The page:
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Preface .......................................................................................................................... vi

Section I: Causal Mapping: An Overview of Approaches

Chapter I

Causal Mapping: An Historical Overview .....................................................................1

V.K. Narayanan, Drexel University, USA

Chapter II

Causal Mapping: A Discussion and Demonstration ................................................... 20

Deborah J. Armstrong, University of Arkansas, USA

Chapter III

What Have We Learned from Almost 30 Years of Research on Causal

Mapping? Methodological Lessons and Choices for the Information Systems and

Information Technology Communities ..................................................................... 46

Gerard P. Hodgkinson , The University of Leeds, UK

Gail P. Clarkson, The University of Leeds, UK

Section II: Advances in Causal Mapping Methods

Chapter IV

Revealing Social Structure from Texts: Meta-Matrix Text Analysis as a Novel

Method for Network Text Analysis ............................................................................. 81

Jana Diesner, Carnegie Mellon University, USA

Kathleen M. Carley, Carnegie Mellon University, USA

Chapter V

Belief Function Approach to Evidential Reasoning in Causal Maps ...................... 109

Rajendra P. Srivastava, University of Kansas, USA

Mari W. Buche, Michigan Technological University, USA

Tom L. Roberts, University of Kansas, USA

Chapter VI

An Empirical Comparison of Collective Causal Mapping Approaches ................... 142

Huy V. Vo, Ho Chi Minh City University of Technology, Vietnam

Marshall Scott Poole, Texas A&M University, USA

James F. Courtney, University of Central Florida, USA

Chapter VII

Expanding Horizons: Juxtaposing Causal Mapping and Survey Techniques .......... 174

Deborah J. Armstrong, University of Arkansas, USA

V.K. Narayanan, Drexel University, USA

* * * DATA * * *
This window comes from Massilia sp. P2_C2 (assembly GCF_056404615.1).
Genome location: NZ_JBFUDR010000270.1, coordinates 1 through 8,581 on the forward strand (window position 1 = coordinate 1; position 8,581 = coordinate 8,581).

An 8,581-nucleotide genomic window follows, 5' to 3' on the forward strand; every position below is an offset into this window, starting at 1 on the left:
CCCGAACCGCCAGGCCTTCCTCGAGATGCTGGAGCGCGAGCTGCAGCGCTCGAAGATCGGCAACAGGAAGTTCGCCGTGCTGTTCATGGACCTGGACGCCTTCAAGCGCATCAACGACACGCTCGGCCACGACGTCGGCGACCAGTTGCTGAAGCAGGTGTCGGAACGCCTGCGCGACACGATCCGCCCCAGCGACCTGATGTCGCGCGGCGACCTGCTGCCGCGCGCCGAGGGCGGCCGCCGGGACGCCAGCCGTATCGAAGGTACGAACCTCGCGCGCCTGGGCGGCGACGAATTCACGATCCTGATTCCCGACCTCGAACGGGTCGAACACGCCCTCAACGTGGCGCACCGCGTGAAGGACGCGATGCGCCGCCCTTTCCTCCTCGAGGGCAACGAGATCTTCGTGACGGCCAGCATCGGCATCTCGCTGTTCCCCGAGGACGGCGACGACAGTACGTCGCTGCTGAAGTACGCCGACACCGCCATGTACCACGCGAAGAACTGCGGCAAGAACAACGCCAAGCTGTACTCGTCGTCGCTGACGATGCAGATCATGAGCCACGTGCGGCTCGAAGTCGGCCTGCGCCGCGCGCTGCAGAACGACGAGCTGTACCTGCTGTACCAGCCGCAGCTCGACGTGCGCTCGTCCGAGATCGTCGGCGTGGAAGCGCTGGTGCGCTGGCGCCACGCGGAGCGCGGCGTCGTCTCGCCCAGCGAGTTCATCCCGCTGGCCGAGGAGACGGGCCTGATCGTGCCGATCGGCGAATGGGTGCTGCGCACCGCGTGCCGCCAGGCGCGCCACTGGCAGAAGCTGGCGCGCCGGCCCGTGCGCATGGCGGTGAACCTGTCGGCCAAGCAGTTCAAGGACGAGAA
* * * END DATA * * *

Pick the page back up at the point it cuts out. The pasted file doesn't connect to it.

Chapter VIII

Reflections on the Interview Process in Evocative Settings ..................................... 195

Kay M. Nelson, The Ohio State University, USA

Section III: Causal Mapping in IS/IT: Research and Applications

Chapter IX

Using Causal Mapping to Uncover Cognitive Diversity within a Top

Management Team .................................................................................................... 203

David P. Tegarden, Virginia Tech, USA

Linda F. Tegarden, Virginia Tech, USA

Steven D. Sheetz, Virginia Tech, USA

Chapter X

Causal Mapping for the Investigation of the Adoption of UML in Information

Technology Project Development .............................................................................. 233

Tor J. Larsen, Norwegian School of Management, Norway

Fred Niederman, Saint Louis University, USA

Chapter XI

Using Causal Mapping to Support Information Systems Development:

Some Considerations ................................................................................................ 263

Fran Ackermann, Strathclyde Business School, UK

Colin Eden, Strathclyde Business School, UK

Chapter XII

Strategic Implications of Causal Mapping in Strategy Analysis and

Formulation ............................................................................................................... 284

Douglas L. Micklich, Illinois State University, USA

Chapter XIII

Knowledge at Work in Software Development: A Cognitive Approach for Sharing

Knowledge and Creating Decision Support for Life-Cycle Selection ...................... 312

Luca Iandoli, University of Naples Federico II, Italy

Giuseppe Zollo, University of Naples Federico II, Italy

Section IV: Potential Directions

Chapter XIV

Object-Oriented Approaches to Causal Mapping: A Proposal .............................. 343

Robert F. Otondo, The University of Memphis, USA

Chapter XV

An Outline of Approaches to Analyzing the Behavior of

Causal Maps .............................................................................................................. 368

V.K. Narayanan, Drexel University, USA

Jiali Liao, Drexel University, USA

About the Authors ..................................................................................................... 378

Index ........................................................................................................................ 384

Causal maps represent cognition as a system of cause-effect relations for the purpose

of capturing the structure of human cognition from texts, either archival or interview

generated. Given the structure of causal maps, they can be represented pictorially, or

as matrices. Once these cognitive structures have been represented, they can be

examined for patterns, theory building or hypothesis testing. As you will see, the tool

is versatile and can be used for policy making, exploratory, theoretical, and large scale

empirical works.

Ever since Axelrod developed causal mapping as a tool for policy research its use has

been increasing in frequency for research in various disciplines. IS researchers are just

now discovering the power of causal mapping as a research tool, and its importance in

knowledge management. Given the newness of the tool to the area, most researchers

use other disciplines to learn about causal mapping, thus having to adapt the method

for use in IT contexts.

The mission of the book is to bring together in a single volume both the necessary

knowledge for using causal maps, recent advances yet to reach the professional IT